The year 2018 marks an incredible milestone for the American Peanut Research and Education Society (APRES). For fifty years, APRES has become one of the critical architects within the peanut industry, with research that has made the industry stronger. APRES is also unique in how it differs from most other organizations. Year after year, people come back to this meeting, and it is like a mini family reunion. Even in this age of social media, APRES is where one can watch new colleagues become mentors and families grow to include children and grandchildren. So, in the spirit of the APRES family, this article will talk about the origins of APRES, how it evolved, and what APRES has become.
We can pinpoint the beginning of APRES to 1957, when the Peanut Improvement Working Group formed in Auburn, Alabama, because there was a need to provide, according to Frank McGill, 'continuing means for the exchange of peanut research between all segments of the U.S. peanut industry' (F. McGill, personal communication, February 2018). Dr. Charles Simpson also adds that the PIWG was meant to 'enhance the entire industry through research, education, evaluation of current ways of growing harvesting, grading, shelling, storing, processing, and packaging of peanuts to provide a better product to consumers' (C. Simpson, personal communication, February 2018).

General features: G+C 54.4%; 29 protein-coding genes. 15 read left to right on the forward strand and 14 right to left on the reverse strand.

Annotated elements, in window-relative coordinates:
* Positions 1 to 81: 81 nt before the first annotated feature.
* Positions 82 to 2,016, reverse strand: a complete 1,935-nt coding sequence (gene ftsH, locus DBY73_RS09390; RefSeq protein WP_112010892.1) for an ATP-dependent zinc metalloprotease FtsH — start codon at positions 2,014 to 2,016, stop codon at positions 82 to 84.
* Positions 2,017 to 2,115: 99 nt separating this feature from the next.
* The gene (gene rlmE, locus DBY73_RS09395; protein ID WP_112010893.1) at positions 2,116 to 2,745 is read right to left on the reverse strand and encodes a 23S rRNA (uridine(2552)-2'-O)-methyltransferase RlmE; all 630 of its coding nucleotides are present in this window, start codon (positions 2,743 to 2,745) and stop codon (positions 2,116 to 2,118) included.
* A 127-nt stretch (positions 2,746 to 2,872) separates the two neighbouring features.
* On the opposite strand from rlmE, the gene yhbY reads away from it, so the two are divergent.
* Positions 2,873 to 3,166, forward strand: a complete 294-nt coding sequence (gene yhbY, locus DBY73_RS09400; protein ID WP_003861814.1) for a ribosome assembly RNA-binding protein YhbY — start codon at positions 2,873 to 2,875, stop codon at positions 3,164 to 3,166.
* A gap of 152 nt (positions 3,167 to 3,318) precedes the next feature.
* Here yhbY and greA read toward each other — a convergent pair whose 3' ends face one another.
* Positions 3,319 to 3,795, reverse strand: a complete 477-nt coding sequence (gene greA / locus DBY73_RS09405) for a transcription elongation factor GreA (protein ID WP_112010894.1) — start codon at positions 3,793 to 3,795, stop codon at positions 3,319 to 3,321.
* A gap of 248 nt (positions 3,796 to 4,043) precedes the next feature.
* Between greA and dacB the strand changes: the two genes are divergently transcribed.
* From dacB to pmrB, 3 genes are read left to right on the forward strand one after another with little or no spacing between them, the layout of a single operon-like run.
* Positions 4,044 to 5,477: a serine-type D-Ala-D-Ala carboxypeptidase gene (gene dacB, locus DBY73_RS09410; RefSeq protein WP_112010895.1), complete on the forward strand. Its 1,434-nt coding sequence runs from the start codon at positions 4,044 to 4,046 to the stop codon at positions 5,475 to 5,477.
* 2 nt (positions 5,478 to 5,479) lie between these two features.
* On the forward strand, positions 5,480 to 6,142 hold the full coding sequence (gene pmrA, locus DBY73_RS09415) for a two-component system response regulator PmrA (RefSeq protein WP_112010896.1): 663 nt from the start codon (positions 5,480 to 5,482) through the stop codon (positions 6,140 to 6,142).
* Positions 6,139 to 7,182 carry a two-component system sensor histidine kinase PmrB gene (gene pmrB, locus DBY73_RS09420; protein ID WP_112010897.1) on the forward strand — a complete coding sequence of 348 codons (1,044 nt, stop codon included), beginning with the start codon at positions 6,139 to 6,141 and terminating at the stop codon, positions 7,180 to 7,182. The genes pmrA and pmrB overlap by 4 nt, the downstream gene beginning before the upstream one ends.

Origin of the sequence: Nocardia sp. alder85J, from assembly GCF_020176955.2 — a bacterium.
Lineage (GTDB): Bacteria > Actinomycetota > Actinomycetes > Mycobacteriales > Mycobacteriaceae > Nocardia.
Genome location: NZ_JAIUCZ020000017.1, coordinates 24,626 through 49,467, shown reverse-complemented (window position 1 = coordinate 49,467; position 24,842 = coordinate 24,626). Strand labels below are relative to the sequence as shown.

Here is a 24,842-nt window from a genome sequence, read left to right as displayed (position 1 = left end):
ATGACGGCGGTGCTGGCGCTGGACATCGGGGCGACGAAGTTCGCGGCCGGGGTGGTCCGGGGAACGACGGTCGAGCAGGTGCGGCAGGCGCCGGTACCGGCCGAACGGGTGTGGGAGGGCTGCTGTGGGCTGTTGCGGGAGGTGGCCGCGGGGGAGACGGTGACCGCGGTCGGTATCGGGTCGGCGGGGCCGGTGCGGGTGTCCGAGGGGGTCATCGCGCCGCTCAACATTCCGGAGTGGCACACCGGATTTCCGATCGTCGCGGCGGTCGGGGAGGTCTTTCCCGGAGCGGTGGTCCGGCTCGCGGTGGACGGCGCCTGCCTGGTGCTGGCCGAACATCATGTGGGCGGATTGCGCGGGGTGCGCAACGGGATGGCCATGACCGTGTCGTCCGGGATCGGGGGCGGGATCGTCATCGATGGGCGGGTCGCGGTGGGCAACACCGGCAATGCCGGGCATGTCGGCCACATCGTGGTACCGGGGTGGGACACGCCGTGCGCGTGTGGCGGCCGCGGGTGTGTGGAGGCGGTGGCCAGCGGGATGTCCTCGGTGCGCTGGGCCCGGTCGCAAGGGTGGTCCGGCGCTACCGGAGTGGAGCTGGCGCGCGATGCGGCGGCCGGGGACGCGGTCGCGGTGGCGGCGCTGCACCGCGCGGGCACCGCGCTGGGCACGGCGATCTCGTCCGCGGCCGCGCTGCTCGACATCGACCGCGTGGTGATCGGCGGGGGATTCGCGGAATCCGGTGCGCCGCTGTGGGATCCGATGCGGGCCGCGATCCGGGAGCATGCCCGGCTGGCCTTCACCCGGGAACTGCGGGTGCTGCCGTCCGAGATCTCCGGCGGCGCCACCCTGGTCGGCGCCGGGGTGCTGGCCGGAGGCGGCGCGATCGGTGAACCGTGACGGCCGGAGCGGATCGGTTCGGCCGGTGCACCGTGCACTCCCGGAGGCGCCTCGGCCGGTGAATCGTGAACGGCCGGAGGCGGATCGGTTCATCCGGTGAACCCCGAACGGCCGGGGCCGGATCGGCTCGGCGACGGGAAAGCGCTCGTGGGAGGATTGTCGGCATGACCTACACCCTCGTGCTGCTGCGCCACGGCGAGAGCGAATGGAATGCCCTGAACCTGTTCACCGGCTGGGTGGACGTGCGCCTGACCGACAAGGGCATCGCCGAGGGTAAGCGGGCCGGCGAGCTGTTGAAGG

In 1961, Joe Sugg wrote an article for North Carolina's The Rocky Mount Telegram, describing the PIWG and its recent convention, defining the PIWG's function as 'In addition to providing a media for the exchange of ideas, the Peanut Improvement Working Group formulates suggestions and ideas which it passes on to groups which have authority and the capability to take necessary action to carry out the activities which the [PIWG] feels will be advantageous to the progress of industry' (Peanut News and Views, 1961). The PIWG existed until 1968, because while it had served an early purpose, Dr. Coyt T. Wilson wrote that one of the main issues with the PIWG was it had some limitations (Wilson, 1974). These limitations included the lack of a legal status and the inability for members to speak on behalf of PIWG. Joe Sugg, in his APRES Fellows acceptance speech, noted the birth of APRES was the result of a virile seed that was planted in National Peanut Council meetings in 1956 (Sugg, 1988).